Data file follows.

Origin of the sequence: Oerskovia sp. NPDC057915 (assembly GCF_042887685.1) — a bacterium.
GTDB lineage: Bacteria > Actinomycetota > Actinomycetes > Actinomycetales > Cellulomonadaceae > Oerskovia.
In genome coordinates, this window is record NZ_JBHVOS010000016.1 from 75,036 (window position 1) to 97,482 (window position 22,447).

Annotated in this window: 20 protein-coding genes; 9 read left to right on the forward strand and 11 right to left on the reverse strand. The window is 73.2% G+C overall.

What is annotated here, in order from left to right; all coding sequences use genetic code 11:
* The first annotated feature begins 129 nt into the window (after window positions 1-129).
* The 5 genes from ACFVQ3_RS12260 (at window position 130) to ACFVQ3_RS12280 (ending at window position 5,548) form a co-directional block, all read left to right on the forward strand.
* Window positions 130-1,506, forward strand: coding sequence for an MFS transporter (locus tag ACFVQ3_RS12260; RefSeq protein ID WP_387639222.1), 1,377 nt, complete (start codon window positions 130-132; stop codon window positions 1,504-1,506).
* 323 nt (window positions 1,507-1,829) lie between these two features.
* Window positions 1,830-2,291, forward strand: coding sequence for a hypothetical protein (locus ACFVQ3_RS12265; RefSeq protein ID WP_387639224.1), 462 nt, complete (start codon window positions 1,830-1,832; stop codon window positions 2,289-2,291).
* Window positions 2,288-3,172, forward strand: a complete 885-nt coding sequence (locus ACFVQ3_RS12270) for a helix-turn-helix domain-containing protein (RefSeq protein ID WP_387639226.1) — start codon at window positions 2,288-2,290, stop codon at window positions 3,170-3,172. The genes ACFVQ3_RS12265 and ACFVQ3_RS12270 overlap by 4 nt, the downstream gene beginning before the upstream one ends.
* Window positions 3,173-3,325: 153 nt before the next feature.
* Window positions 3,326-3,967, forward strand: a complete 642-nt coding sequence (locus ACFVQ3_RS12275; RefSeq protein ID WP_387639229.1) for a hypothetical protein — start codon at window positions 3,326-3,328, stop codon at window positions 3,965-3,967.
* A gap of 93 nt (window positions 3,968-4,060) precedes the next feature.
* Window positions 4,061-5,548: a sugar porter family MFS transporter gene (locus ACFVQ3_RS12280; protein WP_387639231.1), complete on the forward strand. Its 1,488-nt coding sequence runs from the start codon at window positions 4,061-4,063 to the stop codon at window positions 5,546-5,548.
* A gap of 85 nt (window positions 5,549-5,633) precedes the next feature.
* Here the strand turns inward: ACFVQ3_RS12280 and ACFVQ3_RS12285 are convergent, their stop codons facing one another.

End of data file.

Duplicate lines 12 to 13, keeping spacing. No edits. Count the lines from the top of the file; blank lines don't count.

* Window positions 3,173-3,325: 153 nt before the next feature.
* Window positions 3,326-3,967, forward strand: a complete 642-nt coding sequence (locus ACFVQ3_RS12275; RefSeq protein ID WP_387639229.1) for a hypothetical protein — start codon at window positions 3,326-3,328, stop codon at window positions 3,965-3,967.